South Africa Prepares for a Global Influx of Mourners

The government has 12 days to receive heads of state, dignitaries, personal friends and other well-wishers

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Alexander Joe / AFP / Getty Images

Nelson Mandela's family graves in Qunu, South Africa, on Jan. 28, 2011

All of the living American presidents plan to be there. Oprah Winfrey, too. Not to mention heads of state, personal friends and hundreds of thousands of South Africans. When a leader of Nelson Mandela’s stature dies, the world comes to pay its respects — and the government has 12 days to prepare for the occasion.

The Guardian has seen an advanced copy of an official itinerary for the state funeral. By day three, foreign diplomats will receive a briefing on the logistics of receiving heads of state, who are expected to arrive by day nine. Two days later, a funeral procession to the Union Buildings will take place in Pretoria.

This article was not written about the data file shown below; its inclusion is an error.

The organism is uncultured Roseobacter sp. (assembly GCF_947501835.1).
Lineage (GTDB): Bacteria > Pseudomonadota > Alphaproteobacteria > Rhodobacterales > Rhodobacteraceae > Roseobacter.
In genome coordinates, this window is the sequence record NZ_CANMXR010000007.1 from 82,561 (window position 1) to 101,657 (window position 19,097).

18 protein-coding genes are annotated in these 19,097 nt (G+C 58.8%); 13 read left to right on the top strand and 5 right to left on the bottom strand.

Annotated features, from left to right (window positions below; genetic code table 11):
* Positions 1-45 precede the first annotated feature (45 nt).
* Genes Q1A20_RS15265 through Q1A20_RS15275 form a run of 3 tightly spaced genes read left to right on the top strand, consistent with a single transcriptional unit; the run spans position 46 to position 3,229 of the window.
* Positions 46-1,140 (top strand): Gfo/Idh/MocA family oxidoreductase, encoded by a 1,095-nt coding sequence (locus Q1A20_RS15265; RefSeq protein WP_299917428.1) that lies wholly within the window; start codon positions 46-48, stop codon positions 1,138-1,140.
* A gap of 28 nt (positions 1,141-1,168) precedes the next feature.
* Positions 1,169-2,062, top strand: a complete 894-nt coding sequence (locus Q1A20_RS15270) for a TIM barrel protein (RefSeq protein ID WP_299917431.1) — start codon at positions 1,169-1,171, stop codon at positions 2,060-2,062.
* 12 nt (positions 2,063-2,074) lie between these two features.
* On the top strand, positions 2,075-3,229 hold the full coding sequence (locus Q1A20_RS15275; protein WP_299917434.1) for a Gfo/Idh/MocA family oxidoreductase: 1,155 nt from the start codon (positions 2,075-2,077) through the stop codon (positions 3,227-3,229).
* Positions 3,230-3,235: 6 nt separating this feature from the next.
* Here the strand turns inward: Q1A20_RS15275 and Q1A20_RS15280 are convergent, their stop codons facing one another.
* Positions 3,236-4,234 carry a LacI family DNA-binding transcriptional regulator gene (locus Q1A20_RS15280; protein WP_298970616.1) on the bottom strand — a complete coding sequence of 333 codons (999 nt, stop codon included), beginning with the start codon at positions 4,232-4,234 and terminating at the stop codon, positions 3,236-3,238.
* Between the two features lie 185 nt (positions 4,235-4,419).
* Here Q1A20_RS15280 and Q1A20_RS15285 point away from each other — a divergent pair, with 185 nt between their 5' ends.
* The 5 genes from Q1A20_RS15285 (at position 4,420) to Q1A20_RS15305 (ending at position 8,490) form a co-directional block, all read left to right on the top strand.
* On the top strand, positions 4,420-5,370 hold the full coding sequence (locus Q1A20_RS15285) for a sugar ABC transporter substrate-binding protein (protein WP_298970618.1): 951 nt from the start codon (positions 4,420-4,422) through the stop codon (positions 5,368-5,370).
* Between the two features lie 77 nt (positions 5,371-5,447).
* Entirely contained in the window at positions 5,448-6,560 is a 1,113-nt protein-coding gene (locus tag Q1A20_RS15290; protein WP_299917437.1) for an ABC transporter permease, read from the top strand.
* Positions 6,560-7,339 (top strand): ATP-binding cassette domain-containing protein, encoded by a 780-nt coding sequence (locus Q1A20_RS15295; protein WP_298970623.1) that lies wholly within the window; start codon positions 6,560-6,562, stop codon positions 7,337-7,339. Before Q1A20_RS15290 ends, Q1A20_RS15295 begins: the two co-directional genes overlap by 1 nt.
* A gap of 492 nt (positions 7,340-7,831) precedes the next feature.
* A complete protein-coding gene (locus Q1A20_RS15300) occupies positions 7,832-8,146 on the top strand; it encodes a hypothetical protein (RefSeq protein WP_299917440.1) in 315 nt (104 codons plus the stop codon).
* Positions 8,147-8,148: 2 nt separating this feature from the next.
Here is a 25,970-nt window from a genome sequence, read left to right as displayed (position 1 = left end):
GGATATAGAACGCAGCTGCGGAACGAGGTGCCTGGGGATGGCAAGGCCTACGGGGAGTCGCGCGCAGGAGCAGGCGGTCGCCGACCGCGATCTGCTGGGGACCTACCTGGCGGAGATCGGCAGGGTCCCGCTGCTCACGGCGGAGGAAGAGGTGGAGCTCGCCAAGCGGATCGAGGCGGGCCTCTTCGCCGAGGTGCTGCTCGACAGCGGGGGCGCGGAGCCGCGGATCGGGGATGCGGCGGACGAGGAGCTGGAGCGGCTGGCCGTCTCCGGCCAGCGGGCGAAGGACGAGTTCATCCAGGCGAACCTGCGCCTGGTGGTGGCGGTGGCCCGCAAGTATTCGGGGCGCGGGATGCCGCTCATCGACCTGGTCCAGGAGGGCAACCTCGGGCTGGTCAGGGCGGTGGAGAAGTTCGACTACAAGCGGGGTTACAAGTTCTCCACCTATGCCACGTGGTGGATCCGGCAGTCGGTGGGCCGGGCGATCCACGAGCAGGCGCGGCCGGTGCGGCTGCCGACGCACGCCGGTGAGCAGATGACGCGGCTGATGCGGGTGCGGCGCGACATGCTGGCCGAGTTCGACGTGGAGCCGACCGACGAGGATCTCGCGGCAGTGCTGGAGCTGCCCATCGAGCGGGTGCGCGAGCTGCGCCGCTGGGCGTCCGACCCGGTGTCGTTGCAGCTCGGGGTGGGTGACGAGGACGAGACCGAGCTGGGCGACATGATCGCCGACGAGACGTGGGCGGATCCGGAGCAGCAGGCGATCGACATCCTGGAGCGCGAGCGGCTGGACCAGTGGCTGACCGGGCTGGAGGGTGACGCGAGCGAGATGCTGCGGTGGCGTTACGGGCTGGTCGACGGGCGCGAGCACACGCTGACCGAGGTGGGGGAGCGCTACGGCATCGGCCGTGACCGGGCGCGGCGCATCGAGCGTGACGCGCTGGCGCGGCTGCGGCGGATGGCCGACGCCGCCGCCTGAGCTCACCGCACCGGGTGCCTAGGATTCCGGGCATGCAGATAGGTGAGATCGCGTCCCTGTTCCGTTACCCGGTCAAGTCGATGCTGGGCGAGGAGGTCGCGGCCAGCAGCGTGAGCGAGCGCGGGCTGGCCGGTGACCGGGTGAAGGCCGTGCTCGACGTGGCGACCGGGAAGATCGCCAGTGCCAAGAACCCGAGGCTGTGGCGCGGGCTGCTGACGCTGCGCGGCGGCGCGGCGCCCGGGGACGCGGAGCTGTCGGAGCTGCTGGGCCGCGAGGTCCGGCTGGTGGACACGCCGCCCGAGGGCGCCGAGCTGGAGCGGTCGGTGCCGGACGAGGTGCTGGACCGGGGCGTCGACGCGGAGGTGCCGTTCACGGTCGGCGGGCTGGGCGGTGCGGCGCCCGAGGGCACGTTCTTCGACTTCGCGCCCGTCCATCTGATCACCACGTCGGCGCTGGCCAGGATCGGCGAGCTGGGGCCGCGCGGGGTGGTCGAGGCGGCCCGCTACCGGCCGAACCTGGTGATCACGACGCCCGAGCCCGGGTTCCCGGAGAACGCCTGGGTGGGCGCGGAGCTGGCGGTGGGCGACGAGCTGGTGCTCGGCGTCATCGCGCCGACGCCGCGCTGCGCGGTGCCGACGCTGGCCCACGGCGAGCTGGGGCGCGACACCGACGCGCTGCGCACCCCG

Screens and loudspeakers will project the ceremony to the crowds that are expected to gather in the compound and around Pretoria City Hall. After the ceremony the body will be flown to Qunu, Mandela’s home village, for final burial at the family compound.

The Guardian reports that foreign dignitaries have been told that they are welcome to attend the ceremony, but will not take priority over South Africans, local leaders and Mandela’s allies in the liberation movement.

[The Guardian]